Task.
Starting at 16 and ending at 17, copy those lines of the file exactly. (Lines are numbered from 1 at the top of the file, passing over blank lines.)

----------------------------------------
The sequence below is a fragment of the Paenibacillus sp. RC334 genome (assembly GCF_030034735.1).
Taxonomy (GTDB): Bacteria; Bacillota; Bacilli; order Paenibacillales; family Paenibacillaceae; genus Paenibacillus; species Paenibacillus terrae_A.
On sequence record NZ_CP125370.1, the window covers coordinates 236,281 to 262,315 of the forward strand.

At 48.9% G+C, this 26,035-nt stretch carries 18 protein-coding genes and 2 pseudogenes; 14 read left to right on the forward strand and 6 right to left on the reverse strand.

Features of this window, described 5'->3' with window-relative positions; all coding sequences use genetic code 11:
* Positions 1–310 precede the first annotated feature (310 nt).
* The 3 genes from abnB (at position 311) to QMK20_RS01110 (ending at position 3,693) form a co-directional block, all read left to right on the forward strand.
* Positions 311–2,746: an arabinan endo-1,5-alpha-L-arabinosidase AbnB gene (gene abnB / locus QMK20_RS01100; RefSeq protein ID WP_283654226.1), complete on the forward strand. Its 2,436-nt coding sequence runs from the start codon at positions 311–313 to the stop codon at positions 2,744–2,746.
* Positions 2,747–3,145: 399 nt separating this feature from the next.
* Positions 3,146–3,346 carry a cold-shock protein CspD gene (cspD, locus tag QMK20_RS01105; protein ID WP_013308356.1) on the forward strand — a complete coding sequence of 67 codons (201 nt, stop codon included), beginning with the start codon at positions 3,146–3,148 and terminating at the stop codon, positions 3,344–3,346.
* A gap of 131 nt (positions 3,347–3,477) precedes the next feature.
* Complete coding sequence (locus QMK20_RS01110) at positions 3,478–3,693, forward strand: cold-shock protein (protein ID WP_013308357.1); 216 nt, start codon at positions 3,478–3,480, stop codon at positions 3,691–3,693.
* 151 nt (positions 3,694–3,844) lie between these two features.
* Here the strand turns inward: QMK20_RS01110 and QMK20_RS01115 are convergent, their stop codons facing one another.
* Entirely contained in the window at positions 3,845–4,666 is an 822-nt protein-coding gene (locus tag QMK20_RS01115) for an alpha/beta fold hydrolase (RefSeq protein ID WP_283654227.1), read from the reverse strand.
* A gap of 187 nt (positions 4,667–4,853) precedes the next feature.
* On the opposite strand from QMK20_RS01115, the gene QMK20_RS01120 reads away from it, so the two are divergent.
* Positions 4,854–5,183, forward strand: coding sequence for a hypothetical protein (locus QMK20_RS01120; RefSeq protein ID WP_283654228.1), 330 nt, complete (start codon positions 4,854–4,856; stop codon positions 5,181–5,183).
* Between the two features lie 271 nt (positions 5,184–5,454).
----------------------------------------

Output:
* A gap of 187 nt (positions 4,667–4,853) precedes the next feature.
* On the opposite strand from QMK20_RS01115, the gene QMK20_RS01120 reads away from it, so the two are divergent.